Current Institutional Affiliation
Assistant Professor, Anthropology, Swarthmore College

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Remains of Socialism: Memory, Nation, and the Afterlives of State Socialism in Hungary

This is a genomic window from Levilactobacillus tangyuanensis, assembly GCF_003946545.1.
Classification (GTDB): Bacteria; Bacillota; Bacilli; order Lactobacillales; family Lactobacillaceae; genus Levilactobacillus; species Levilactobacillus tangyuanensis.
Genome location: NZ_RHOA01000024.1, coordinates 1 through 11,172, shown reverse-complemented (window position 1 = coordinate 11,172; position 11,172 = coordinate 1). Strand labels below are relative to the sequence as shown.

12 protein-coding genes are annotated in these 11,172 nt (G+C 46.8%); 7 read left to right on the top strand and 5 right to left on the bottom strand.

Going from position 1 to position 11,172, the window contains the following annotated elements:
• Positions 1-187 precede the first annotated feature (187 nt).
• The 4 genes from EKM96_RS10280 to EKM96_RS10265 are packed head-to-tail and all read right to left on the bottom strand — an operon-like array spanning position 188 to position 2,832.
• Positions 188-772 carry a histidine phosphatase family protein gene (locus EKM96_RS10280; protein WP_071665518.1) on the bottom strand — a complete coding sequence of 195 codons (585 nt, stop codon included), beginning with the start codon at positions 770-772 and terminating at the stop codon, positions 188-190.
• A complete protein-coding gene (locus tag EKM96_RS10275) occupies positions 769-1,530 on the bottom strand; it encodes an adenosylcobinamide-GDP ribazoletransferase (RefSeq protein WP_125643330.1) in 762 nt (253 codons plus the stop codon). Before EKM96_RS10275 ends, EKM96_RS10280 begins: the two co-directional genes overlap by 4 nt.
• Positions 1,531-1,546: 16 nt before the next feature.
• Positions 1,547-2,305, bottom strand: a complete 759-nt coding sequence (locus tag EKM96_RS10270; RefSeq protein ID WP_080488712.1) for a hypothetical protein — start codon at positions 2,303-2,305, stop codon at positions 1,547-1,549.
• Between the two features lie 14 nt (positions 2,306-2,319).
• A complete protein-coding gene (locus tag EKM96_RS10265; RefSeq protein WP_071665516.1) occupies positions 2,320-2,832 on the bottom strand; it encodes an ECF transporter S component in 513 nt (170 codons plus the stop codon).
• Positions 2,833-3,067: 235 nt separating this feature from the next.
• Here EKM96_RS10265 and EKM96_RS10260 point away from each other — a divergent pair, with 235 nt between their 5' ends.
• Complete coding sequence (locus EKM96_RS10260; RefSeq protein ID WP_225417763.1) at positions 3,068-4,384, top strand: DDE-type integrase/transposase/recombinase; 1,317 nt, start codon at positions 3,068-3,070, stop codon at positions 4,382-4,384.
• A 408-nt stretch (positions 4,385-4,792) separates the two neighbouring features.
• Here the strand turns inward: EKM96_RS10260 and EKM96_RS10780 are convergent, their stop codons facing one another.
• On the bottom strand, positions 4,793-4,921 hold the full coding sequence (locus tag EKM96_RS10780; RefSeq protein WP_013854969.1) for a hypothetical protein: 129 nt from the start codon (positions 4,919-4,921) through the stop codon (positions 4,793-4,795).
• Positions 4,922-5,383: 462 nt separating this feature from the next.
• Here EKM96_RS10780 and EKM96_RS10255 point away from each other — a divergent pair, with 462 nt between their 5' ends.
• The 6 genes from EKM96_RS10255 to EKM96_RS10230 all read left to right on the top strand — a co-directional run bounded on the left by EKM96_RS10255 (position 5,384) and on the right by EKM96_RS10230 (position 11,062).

Remains of Socialism tells the story of Hungary’s postsocialist transformations from the perspective of its “remains”: those cultural objects and discursive sites perceived to be the mere leftovers of communist rule, and thus inauthentic to both Hungary’s national tradition and its capitalist aspirations. Arguing for an understanding of national identity based not only upon positive identifications but also negative disavowals, the book demonstrates that the production of anachronism was an active and often embattled process that Hungarians used to mediate between the socialist past and the postsocialist present, history and everyday, Soviet inheritance and Western future—and in so doing, to construct the new democratic public culture through which these remains emerged as intrusive visibilities. While many scholars have focused upon memory and national history as crucial sites through which cultures in transition struggle to articulate the terms of national identity and belonging, what thus distinguishes Remains of Socialism is its focus upon the productivity of putative inauthenticities. Indeed, the battle to determine the fate of socialist remains became an arena through which competing social actors struggled not only to break free of the socialist past, but to establish the very nature of the postsocialist present. Rather than vanish into the dustbin of history, the “trash” of the socialist era thus became central to broader debates about national identity, cultural citizenship, and integration into the European Union and the global economy.